Circus Contraption's Grand American Traveling Dime Museum
nytheatre.com review by Maggie Cino
August 16, 2006
If you like high-quality traditional circus acts with a freakish, gross, or sexy twist, then Circus Contraption is for you. A dime museum curio inspires each act, and puppets and outrageous costumes are everywhere. A live band spiced with accordions, tubas, and slide whistles keeps the energy high and the rhythm of the show exact. The set is a Byzantine amalgamation of levels, ladders, and shadows and the walls are festooned with jackalopes, pygmy skeletons, and Fiji mermaids. The ringmaster wears a bowler hat and chomps a cigar, and everywhere there is a dirty, mysterious, French boudoir-type feel. The program credits "acts, music, costumes, props, and set by Circus Contraption (with help from a cast of thousands)" proving their visual theatrical prowess is on par with their gifts as circus performers.
The acts all have a darkly comic sensibility. There is an act where three fetus puppets pickled in jars sing a little melody with the refrain, "I want my mummy." There are also great corny jokes, like a section on the history of the early human, which showed man inventing the wheel and the first mode of transportation, the unicycle, and the second, the bicycle . . . the joke goes on from there. There are traditional acts done in unusual ways, like a juggling act with glowing balls that takes place entirely in the dark. And it is sexy: at one point, a woman poses provocatively as if she is in a series of French postcards (a scene that they hilariously spoof in the second act.)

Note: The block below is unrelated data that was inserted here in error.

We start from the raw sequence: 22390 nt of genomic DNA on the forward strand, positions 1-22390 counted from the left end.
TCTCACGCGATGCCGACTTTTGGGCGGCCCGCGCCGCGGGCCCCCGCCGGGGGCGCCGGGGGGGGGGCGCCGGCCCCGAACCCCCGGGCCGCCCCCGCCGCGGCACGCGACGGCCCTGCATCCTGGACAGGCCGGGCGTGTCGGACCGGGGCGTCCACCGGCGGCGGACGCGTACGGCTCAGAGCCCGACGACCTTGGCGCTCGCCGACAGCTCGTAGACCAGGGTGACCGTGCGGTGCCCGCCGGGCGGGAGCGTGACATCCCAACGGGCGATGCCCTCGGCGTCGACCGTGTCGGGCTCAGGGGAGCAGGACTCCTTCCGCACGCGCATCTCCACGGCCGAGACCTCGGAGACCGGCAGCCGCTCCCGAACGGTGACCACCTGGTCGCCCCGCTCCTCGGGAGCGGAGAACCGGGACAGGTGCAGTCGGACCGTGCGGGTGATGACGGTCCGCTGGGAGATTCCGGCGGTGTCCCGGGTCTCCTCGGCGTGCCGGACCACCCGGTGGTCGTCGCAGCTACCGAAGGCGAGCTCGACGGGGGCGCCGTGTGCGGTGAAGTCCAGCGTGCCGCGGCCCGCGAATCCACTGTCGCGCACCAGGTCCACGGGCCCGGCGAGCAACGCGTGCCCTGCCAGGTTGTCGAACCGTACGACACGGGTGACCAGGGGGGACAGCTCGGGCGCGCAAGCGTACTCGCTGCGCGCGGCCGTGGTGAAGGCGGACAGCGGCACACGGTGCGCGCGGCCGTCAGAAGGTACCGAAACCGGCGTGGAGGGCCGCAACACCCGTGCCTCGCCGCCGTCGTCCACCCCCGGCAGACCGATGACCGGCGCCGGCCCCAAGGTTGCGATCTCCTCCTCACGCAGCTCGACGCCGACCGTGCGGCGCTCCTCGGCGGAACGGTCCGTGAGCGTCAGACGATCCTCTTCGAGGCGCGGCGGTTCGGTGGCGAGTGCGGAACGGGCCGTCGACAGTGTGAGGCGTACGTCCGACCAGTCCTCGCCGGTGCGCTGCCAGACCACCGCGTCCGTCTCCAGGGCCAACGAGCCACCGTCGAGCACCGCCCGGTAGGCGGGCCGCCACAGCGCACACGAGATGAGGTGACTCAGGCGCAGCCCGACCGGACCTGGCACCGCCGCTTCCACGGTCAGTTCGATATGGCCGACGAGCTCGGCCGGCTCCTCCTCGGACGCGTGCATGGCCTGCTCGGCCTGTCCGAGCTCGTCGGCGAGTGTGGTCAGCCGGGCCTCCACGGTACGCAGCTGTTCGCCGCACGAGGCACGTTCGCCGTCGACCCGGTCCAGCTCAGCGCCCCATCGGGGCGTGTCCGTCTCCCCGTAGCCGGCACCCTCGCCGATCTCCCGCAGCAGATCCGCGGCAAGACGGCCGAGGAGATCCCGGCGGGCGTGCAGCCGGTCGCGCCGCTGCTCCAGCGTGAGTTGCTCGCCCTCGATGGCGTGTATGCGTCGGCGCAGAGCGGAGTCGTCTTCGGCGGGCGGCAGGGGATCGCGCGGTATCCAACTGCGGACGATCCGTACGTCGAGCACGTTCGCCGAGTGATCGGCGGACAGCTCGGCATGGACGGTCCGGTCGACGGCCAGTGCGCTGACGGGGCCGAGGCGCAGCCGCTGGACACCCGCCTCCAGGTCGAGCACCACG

While all the performers are skilled and charismatic and all the acts are imaginative, there are a few that deserve special note. Evelyn Bittner and husband Jason Williams do a beautiful counterbalancing routine; she seems to fly through the air while he rolls around on the ground effortlessly passing her from hand to hand. Sari Breznau's singing is another highlight. Her first number, a little piece called "Nickelodeon," is charming, but her real moment to shine is a wild opera send-up in the second act. Wearing a huge black and white gown with a headpiece that looks like antlers, she passionately sings about how upset she is that her man doesn't notice all the little things she does for him, like shape his pancakes and fold his underwear.
For the final act, every member of the company has two beer bottles for musical instruments. This means each person is only capable of making a few notes. But the company times each of their individual blows, so together they are creating a song. And that is what watching the whole show is like, with so many individual, well-timed moments coming together to create a seamless experience.